In a cyber threat landscape largely governed by profit incentives, a newcomer known as “Meow” has been targeting unsecured databases, erasing all the data without leaving any kind of ransom note or demand. Since the discovery of this automated attack in mid-July 2020, speculations about the nature of the attacker and its underlying motivations are seemingly legendary.
Behind this harmless nickname lies a destructive bot seemingly running automated scripts to attack its preys, databases lacking security access controls, replacing their indexes by new and empty ones renamed with a random string followed by the word “meow.”
The first cyber attack, that targeted an unsecured ElasticSearch database containing personal data from users of UFO VPN, was uncovered by cybersecurity researcher Bob Diachenko on July 20, 2020. It did not take long before other victims surfaced, such as Zimbabwe’s leading online payment platform, Paynow, or a medical software company, Adit. In the latter case, 3.1 million patients’ records exposed on an unprotected database were destroyed by the Meow bot. Public actors don’t seem to be spared either: on July 25th, Bob Diachenko revealed that the Argentinian Ministry of Public Health had an ElasticSearch cluster storing personally identifiable information from 115,000 Covid-19 circulation permits applicants infiltrated by the Meow bot, although the data was apparently left intact.
One example of an ElasticSearch server targeted by Meow: all indexes renamed and emptied from their content
While most specialized cybersecurity information websites stated a figure of approximately 4,000 targeted databases at the end of July 2020, a new search on Shodan suggests this number could now be as high as 20,000. According to CybelAngel data, 22,311 of 57,771 unprotected databases detected appear to have been hit between July 20th and August 18th, with the majority of affected servers located in China (9,672 hits) and the United-States (3,779 hits), unsurprisingly the countries of the leading cloud services providers.
Repartition of Meow attacks by protocol between July 20th and August 18th (proprietary CybelAngel data)
As the chart presented above illustrates, ElasticSearch clusters clearly appear to be the primary target, accounting for a majority of the impacted databases. Together with MongoDB, they accounted for 97% of the servers hit by the Meow bot as of July 25th, according to BleepingComputer. These figures may seem surprising, but they probably reflect the sheer number of vulnerable ElasticSearch servers compared to other types of databases, considering the ease of access to the ones that do not require any authentication. In theory, an individual willing to connect to such a database would only need to know its IP address and use a search engine, without having to possess specific skills. In June 2020, CybelAngel published a white paper revealing that ElasticSearch misconfigurations accounted for 30% of all records exposed, and that the number of breaches caused by Elasticsearch misconfigurations had nearly tripled from 2018 to 2019.
It’s not the first time that unprotected ElasticSearch servers are targeted by a large-scale offensive: in early April 2020, ZDNet revealed that a hacker had used an automated script to wipe and deface more than 15,000 servers from the database management system, while trying to divert the blame on a cyber-security firm, Night Lion Security. Interestingly, the modus operandi appeared to follow a similar pattern to Meow attacks. In May 2020, our analyst team was able to identify a single hacker group, dubbed Superflow, who was allegedly deleting records from unsecured ElasticSearch databases and leaving a “readme” index containing a ransom demand.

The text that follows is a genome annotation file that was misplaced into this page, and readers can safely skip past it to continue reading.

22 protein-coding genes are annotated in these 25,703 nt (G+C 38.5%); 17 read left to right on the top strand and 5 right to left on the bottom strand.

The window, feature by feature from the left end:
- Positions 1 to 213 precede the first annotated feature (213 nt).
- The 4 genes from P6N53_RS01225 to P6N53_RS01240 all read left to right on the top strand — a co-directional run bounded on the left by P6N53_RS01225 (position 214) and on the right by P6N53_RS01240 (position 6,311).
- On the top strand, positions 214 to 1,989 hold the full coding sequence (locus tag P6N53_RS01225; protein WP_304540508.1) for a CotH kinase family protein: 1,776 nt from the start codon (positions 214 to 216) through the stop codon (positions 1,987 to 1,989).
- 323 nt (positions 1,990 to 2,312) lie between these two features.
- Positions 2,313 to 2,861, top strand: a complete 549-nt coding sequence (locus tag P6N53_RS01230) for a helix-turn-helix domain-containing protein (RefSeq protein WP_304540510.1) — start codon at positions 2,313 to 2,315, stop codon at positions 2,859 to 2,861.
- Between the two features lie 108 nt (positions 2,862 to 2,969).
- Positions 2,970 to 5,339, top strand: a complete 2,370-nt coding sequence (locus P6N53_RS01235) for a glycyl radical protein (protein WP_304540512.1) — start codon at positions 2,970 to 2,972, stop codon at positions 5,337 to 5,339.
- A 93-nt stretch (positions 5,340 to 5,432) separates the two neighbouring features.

Evolution of ElasticSearch databases targeted by Meow over time compared to other types of attacks (CybelAngel data)
The main interrogation revolves around the motives behind such a cyber attack. There is no evidence that the data is even copied before being removed, which almost certainly excludes the assumption of an extortion attempt. There is little probability that these attacks are orchestrated by a benevolent individual, deleting sensitive data to protect it from being exposed. However, it is much more likely that they are the work of a grey hat hacker trying to raise awareness about the risks of data leaks involving unprotected databases. Meow could also be a way for a new threat actor to gain visibility before moving towards a profit-driven doctrine, but no clues enabling to identify the attacker have been found at this point, which practically excludes this conjecture.
Even if its motivations are still unclear, this new threat highlights a critical vulnerability in databases’ security configuration, allowing malicious actors to exploit this breach with ease – especially as regards ElasticSearch servers – and industrialize the process to launch large-scale campaigns of data compromise.
In this high-risk and time-critical environment, it is crucial for a business actor to be able to detect unsecured databases exposing confidential information in a prompt and comprehensive way, so that potential vulnerabilities can be addressed, and data leaks avoided. At CybelAngel, we offer our clients extensive coverage on the most commonly used database systems, such as ElasticSearch, MongoDB or MySQL. We consider it a priority to notify impacted clients in a timely fashion; thus, we rely on continually improved scanning tools to detect unsecured databases with very few latency, as well as our cyber analyst team who qualify potential risks of data exposure.